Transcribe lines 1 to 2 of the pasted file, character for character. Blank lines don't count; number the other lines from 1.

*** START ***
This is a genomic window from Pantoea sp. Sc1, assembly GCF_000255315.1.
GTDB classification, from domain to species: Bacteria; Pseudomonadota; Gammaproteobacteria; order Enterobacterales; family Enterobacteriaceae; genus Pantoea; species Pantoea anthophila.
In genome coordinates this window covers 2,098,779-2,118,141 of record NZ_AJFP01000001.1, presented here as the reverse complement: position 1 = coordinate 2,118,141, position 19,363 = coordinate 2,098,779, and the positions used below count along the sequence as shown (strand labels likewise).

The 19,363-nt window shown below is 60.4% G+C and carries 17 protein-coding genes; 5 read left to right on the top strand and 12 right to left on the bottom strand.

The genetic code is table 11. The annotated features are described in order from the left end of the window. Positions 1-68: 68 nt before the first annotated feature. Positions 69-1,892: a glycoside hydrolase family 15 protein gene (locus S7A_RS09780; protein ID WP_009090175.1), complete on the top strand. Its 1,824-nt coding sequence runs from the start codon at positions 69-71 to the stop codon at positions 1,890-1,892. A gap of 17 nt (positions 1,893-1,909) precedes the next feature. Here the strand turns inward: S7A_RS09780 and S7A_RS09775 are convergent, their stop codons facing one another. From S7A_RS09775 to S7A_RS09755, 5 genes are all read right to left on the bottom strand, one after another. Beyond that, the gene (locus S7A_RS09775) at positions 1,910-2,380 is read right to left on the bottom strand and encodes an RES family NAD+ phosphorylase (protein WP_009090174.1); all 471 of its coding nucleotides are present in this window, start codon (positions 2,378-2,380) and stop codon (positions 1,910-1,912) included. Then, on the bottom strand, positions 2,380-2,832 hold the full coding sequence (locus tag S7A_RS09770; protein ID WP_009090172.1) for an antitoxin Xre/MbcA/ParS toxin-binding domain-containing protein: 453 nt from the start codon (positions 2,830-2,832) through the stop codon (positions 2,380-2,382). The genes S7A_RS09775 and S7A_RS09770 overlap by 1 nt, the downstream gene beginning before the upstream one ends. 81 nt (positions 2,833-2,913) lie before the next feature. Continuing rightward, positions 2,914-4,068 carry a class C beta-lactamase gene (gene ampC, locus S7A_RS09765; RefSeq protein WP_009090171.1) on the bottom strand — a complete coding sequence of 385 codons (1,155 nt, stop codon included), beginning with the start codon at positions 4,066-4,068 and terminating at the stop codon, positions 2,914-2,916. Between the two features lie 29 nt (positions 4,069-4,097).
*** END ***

This is a genomic window from Pantoea sp. Sc1, assembly GCF_000255315.1.
GTDB classification, from domain to species: Bacteria; Pseudomonadota; Gammaproteobacteria; order Enterobacterales; family Enterobacteriaceae; genus Pantoea; species Pantoea anthophila.